Our so-called ‘opponents’ don’t play by the same rules by which you have been accustomed to playing. It’s much like the matter of the Geneva conventions, the so-called “rules of war,” to which the United States has customarily and scrupulously remained in observance, but which our ‘adversaries’ frequently ignore. The rules many of us were taught as soldiers tell us that we must observe these rules, even to our own tactical detriment, even when our enemy commits gross violations of them. It has cost us dearly, in lives and treasure, and it has done nothing to improve our moral standing in the world, that now regards us as fools and suckers.
In politics, the rules are even more muddled, but once again, we conservatives feel duty-bound to observe the rules irrespective of the crossing of these not-so-bright lines by our so-called adversaries. Does it ever hurt them? Do they ever pay a penalty? Do they ever face some sort of comeuppance? No. What does it benefit us to make peaceful overtures to them when we know already that they view us as their enemy? None other than Chris Matthews told us after Obama spoke at West Point to the cadets that he had “gone to the enemy camp.” Matthews came out with an apology, but who believes his apology given his record? Who thinks Chris Matthews doesn’t view West Point cadets as the enemy?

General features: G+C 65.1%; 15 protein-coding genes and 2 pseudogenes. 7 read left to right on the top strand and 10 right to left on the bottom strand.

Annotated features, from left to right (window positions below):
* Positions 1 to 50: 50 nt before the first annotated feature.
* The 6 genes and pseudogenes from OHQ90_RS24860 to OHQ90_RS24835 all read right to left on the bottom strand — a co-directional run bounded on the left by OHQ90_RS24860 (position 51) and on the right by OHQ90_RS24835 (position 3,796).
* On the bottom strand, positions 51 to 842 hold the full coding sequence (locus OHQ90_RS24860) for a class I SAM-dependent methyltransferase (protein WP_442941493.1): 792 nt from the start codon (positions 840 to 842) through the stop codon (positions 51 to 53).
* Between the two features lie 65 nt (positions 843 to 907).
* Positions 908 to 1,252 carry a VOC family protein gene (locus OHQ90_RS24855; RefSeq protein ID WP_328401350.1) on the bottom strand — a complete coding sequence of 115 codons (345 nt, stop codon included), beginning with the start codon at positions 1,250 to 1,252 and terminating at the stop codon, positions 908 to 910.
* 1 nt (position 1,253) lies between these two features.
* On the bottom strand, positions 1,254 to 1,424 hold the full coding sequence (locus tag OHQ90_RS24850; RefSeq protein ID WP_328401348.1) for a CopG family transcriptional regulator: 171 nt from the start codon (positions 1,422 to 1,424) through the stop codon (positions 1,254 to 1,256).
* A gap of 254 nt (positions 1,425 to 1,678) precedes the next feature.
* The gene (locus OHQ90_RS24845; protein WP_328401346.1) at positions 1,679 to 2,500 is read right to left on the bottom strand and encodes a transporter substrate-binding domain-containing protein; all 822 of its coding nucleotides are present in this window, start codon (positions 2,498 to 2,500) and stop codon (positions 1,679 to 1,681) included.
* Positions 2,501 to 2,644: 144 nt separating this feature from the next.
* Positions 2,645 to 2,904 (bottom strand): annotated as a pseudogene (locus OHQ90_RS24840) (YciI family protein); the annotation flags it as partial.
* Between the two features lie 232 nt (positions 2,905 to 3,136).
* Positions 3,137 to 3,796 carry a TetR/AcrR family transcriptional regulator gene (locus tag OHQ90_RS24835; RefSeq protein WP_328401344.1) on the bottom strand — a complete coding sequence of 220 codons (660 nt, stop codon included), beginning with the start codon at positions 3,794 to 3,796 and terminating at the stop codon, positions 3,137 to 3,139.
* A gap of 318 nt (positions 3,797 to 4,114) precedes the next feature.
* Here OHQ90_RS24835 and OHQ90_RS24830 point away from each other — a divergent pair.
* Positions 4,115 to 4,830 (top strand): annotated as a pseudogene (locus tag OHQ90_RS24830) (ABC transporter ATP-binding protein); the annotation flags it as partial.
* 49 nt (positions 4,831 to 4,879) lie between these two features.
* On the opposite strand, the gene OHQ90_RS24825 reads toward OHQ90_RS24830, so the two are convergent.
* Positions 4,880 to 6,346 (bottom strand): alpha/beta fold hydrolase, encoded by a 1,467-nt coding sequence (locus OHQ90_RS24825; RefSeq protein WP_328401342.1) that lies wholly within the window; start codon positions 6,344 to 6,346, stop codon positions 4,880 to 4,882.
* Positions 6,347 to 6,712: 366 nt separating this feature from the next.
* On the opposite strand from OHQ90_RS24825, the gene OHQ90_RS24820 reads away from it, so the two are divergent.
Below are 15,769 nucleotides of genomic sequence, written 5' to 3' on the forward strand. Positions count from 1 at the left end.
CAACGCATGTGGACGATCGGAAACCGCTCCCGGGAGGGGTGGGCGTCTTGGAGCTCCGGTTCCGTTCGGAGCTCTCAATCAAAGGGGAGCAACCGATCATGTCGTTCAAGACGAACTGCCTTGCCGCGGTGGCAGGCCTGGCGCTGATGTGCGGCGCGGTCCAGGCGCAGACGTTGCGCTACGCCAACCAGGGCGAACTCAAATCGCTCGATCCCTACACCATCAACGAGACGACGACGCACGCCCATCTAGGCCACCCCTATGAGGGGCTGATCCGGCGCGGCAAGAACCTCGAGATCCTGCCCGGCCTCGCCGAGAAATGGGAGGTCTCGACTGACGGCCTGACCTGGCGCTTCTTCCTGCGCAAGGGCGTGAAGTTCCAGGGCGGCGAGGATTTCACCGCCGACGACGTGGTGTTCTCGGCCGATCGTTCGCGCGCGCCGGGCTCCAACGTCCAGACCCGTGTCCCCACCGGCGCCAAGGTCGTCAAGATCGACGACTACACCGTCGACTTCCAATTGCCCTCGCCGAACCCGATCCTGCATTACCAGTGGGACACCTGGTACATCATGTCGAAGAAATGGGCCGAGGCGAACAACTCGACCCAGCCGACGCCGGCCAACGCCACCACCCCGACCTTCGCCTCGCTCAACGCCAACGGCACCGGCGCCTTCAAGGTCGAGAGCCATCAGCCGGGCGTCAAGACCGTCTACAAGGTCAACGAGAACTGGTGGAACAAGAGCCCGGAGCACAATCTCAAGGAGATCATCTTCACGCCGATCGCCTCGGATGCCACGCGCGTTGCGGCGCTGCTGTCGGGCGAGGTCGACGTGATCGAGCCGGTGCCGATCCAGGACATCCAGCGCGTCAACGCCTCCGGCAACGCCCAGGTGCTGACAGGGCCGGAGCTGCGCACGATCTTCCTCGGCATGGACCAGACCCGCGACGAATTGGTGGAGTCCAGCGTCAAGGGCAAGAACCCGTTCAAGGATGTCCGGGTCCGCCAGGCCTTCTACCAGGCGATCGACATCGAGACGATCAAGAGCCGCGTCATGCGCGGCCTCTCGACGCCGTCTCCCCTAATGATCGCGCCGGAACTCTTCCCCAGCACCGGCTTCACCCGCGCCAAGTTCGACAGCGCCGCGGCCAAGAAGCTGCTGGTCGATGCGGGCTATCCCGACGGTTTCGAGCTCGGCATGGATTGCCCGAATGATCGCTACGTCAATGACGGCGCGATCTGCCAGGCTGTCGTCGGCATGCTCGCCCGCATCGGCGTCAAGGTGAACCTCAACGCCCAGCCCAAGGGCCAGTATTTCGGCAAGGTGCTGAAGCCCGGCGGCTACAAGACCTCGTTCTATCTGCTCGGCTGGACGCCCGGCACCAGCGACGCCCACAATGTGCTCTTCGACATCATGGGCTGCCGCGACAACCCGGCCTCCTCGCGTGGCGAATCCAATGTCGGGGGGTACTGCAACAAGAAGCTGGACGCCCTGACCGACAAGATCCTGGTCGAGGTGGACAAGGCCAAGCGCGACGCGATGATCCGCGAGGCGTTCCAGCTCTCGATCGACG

Meanwhile, we are told to understand that so-called “liberals” have the best of intentions even if they’re occasionally misguided. After all, they only want “what is best for the most people.” Best? By whose accounting? Well, theirs, of course. How many among my admittedly conservative-leaning readership believe that when the left constructs their welfare programs, they have the “best for the most” in mind when they design these programs? Do you instead believe, as I do, that the left intends to use these programs in order to increase their power and hold over the lives of the people? Do you believe, as I do, that their first and last motive in every issue is the acquisition, enlargement and maintenance of power over the lives of most people? If you believe the latter propositions, then how do you propose to argue that their intentions had been good?